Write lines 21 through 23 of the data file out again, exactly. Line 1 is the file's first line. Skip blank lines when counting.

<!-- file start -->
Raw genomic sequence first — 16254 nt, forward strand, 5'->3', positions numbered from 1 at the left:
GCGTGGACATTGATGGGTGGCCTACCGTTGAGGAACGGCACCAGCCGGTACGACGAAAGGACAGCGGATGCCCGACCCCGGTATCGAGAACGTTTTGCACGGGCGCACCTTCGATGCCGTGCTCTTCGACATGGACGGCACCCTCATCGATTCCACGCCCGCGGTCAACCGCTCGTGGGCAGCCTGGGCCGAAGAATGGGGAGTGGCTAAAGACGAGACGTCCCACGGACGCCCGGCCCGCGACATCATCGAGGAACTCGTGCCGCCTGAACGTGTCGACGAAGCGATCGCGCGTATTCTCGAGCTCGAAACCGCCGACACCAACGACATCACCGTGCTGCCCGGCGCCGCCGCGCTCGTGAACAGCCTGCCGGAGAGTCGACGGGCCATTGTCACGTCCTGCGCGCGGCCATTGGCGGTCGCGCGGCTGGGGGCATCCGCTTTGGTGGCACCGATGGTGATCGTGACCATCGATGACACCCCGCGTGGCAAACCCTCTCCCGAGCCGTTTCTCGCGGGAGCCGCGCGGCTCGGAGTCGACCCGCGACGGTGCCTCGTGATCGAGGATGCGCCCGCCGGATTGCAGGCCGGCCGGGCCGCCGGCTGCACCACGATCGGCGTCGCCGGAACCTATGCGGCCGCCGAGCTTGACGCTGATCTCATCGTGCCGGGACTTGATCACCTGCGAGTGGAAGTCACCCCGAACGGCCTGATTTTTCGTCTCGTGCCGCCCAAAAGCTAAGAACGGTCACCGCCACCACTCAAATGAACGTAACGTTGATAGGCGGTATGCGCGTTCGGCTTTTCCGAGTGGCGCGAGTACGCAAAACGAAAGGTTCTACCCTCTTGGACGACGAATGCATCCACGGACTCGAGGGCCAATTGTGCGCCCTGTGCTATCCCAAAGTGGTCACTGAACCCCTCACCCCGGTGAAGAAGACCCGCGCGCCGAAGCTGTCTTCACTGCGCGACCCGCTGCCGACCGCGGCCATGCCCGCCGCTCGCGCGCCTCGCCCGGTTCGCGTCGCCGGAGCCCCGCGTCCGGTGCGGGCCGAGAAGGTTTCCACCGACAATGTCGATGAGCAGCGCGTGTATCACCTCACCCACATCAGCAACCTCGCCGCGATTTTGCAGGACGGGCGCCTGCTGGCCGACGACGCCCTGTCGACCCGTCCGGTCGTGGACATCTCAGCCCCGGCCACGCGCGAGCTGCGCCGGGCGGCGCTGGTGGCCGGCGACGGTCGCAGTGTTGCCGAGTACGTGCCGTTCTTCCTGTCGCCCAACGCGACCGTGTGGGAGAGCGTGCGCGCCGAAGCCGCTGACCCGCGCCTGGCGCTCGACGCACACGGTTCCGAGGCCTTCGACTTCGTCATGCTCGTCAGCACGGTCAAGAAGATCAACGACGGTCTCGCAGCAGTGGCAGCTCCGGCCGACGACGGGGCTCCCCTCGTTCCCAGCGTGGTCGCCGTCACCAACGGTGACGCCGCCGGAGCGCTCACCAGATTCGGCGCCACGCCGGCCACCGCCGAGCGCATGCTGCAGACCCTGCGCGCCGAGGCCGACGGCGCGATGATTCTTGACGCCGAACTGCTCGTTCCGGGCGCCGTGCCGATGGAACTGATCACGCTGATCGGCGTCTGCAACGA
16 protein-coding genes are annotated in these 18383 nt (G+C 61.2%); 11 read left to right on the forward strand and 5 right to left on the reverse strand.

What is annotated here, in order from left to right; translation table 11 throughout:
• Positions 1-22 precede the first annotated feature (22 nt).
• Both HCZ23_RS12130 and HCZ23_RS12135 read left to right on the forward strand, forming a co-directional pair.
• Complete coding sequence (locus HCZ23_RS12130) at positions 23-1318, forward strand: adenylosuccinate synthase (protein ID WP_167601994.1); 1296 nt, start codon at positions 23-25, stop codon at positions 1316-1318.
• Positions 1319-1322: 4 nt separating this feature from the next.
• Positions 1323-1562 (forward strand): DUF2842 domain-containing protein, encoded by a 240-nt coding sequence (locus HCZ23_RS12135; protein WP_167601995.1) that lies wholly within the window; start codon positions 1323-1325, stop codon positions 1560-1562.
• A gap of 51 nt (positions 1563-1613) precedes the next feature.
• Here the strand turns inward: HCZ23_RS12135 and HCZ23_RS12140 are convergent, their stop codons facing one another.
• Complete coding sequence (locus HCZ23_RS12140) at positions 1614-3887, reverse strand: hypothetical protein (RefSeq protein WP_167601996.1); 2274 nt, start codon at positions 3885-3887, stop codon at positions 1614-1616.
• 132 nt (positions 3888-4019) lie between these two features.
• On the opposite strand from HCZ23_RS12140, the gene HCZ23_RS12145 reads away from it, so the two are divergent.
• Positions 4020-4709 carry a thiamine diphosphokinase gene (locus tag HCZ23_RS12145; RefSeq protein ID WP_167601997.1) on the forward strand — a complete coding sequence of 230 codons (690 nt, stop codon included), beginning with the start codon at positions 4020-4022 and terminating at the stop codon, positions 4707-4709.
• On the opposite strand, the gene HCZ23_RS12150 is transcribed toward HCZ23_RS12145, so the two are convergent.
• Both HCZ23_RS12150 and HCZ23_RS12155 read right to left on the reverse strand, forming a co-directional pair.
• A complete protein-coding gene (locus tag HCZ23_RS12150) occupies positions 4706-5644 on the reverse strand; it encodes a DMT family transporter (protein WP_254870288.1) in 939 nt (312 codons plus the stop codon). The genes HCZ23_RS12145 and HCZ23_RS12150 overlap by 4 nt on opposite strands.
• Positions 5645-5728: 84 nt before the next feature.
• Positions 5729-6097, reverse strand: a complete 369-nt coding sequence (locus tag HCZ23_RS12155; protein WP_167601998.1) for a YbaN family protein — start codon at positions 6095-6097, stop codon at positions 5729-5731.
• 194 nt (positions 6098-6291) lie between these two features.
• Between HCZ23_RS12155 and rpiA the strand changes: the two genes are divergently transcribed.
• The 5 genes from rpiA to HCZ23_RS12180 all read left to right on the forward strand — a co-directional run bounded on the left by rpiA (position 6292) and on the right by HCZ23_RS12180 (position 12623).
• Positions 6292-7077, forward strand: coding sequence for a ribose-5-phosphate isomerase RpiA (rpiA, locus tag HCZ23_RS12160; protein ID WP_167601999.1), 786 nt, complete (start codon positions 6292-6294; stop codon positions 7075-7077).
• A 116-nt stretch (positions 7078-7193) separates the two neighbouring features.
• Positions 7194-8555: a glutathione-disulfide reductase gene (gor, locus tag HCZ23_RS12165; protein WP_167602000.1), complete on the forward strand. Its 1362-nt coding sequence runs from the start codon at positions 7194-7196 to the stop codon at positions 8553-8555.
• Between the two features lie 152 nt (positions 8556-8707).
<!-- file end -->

• 194 nt (positions 6098-6291) lie between these two features.
• Between HCZ23_RS12155 and rpiA the strand changes: the two genes are divergently transcribed.
• The 5 genes from rpiA to HCZ23_RS12180 all read left to right on the forward strand — a co-directional run bounded on the left by rpiA (position 6292) and on the right by HCZ23_RS12180 (position 12623).